"It's totally possible to rediscover that zest and optimism you felt when you were younger," says Caroline Adams Miller, author of Creating Your Best Life. "In fact, recapturing those qualities is essential to leading a healthier, happier life in the long run."
Take these simple measures to turn back your internal clock and make the date on your driver's license feel like a big fat lie.
Turn in earlier
Getting your zzz's is the simplest way to feel younger right now. "The only time your body can truly restore itself is when you're asleep," explains Henry Lodge, M.D., co-author of Younger Next Year for Women. "It helps build a more vibrant body and brain."
Chances are, you're not getting as much as you need. Make up for your sleep debt by turning in early enough to get eight hours
Tooga/Getty ImagesBeing fit is an essential part to staying healthy, but is it enough to avoid diabetes and heart disease?
YES: In fact, it's a worthy goal.
Steven Blair, PED, professor of exercise science, epidemiology and biostatistics at the University of South Carolina
- It's better than being thin and unfit. Overweight people who exercise just 150 minutes a week have half the risk of mortality of normal-weight people who don't exercise at all, according to research I conducted. That's not true once you move from overweight (meaning a body mass index, or BMI, of 25 to 29.9) to obese (a BMI of 30 or more). But being fit and a little fat seems to be fine.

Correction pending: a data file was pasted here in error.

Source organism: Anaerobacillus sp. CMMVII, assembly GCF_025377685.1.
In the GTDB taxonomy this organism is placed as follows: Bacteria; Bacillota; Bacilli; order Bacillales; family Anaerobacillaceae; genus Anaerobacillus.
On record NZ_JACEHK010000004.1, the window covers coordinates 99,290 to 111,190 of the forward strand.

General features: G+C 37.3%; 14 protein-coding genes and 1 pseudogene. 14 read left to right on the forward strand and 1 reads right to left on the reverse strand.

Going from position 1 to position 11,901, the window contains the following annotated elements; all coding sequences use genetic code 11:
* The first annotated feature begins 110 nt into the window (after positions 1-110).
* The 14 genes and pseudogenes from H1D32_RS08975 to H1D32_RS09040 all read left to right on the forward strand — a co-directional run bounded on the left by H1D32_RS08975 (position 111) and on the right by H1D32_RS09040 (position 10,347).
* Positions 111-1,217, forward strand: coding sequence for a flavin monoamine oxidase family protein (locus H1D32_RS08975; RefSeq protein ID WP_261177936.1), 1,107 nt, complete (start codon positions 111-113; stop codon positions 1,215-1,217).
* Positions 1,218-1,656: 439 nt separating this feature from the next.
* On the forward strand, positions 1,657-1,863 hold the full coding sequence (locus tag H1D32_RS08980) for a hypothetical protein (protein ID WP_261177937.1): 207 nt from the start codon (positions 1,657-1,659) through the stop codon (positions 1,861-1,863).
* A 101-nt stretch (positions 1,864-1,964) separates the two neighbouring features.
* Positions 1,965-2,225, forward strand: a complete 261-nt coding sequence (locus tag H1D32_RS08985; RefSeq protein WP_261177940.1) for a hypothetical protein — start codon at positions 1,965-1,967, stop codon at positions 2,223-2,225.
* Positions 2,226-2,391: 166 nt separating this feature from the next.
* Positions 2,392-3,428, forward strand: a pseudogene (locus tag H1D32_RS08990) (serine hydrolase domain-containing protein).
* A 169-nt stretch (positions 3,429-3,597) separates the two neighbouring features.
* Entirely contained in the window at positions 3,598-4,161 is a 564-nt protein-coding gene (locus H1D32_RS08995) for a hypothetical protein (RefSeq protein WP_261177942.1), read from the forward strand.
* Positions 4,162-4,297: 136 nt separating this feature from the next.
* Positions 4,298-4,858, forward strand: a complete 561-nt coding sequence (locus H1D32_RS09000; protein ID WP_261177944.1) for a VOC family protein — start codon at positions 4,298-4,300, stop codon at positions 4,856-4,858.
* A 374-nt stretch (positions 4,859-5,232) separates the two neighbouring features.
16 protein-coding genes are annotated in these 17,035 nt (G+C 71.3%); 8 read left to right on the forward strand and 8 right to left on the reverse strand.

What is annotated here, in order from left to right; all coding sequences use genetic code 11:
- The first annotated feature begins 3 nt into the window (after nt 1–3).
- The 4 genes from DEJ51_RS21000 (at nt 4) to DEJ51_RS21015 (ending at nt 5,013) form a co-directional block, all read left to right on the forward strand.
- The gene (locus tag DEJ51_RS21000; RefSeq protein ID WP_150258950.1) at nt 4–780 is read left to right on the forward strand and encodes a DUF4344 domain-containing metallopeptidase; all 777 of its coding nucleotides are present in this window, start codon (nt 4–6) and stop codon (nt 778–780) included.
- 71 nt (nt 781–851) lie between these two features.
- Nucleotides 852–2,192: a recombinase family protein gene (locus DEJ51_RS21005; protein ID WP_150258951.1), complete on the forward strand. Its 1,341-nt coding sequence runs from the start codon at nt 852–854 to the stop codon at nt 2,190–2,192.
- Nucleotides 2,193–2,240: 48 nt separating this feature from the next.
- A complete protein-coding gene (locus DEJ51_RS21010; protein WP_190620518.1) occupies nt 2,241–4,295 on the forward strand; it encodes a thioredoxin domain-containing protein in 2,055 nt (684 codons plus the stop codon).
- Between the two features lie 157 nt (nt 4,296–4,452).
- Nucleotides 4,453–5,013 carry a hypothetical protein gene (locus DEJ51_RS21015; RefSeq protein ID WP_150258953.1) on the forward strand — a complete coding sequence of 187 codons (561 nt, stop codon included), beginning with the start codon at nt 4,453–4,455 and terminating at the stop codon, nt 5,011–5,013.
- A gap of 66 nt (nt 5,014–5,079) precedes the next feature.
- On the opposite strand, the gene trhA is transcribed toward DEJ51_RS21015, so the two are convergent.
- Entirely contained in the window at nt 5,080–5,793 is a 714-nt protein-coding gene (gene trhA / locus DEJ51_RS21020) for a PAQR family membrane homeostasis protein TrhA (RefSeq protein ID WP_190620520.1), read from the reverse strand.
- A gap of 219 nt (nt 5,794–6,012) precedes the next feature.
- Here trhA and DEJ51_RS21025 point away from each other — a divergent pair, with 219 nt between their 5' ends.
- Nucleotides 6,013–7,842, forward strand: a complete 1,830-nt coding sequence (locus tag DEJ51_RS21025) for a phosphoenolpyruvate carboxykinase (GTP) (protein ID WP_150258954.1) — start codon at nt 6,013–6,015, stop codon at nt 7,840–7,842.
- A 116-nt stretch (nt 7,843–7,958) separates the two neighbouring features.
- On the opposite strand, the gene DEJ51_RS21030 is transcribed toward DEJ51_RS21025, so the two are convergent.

- Weight alone doesn't raise disease risk-lack of fitness does. In one study, half of overweight adults and one-third of obese people who were active had normal blood pressure, cholesterol, triglycerides, and blood sugar, putting them at normal risk for heart disease and diabetes, which are both supposedly caused by weight.
123rfFor people who experience from migraines, certain foods, strong perfumes, flickering lights, and weather changes and other environmental factors can set off an attack. But not everyone has the same triggers, and not every time-and that makes the migraine trigger a frustrating prey to hunt down.
Health.com: The 5 types of headaches
There is, however, general agreement about the most common triggers. Here's how to spot them and reduce your headache frequency.
Here's a partial list of major food triggers, according to the National Headache Foundation:
- Ripened cheeses (such as cheddar, Emmentaler, Stilton, Brie, and Camembert)
- Marinated, pickled, or fermented food
- Foods that contain nitrites or nitrates (bacon, hot dogs) or MSG (soy sauce, meat tenderizers, seasoned salt)
- Sour cream
- Nuts, peanut butter
- Sourdough bread
- Broad beans, lima beans, fava beans, snow peas
- Figs, raisins, papayas, avocados, red plums
This month, Julianne Moore shows her funny side in Crazy, Stupid, Love. And, as she tells Health, not taking it all too seriously helps her handle career, kids, even body oh-nos. By Jancee DunnRead More »from Julianne Moore keeps it light
At a photo studio in downtown New York City, Julianne Moore is heard before she is seen-her ringing laugh fills the room. Then the four-time Oscar-nominated star strides over with her hand out as the crew convulses with laughter at a joke she just cracked. It's no surprise that Julianne is known as one of the most well-liked actors on any set. Brainy, forthright, warm, she's part glam actress, part empathetic girlfriend, and part hip Seven Sisters professor.